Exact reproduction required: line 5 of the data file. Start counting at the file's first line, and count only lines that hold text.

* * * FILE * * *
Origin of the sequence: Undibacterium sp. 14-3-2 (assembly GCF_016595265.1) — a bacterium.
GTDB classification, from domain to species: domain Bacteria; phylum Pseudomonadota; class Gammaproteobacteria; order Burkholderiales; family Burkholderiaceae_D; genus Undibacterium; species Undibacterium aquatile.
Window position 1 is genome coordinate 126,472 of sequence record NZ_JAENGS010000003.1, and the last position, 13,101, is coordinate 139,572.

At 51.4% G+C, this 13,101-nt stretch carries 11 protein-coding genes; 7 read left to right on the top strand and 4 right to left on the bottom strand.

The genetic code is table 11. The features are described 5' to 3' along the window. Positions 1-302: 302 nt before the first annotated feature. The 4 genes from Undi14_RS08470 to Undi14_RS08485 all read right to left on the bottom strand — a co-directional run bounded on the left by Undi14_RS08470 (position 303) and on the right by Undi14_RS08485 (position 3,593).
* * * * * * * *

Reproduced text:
The genetic code is table 11. The features are described 5' to 3' along the window. Positions 1-302: 302 nt before the first annotated feature. The 4 genes from Undi14_RS08470 to Undi14_RS08485 all read right to left on the bottom strand — a co-directional run bounded on the left by Undi14_RS08470 (position 303) and on the right by Undi14_RS08485 (position 3,593).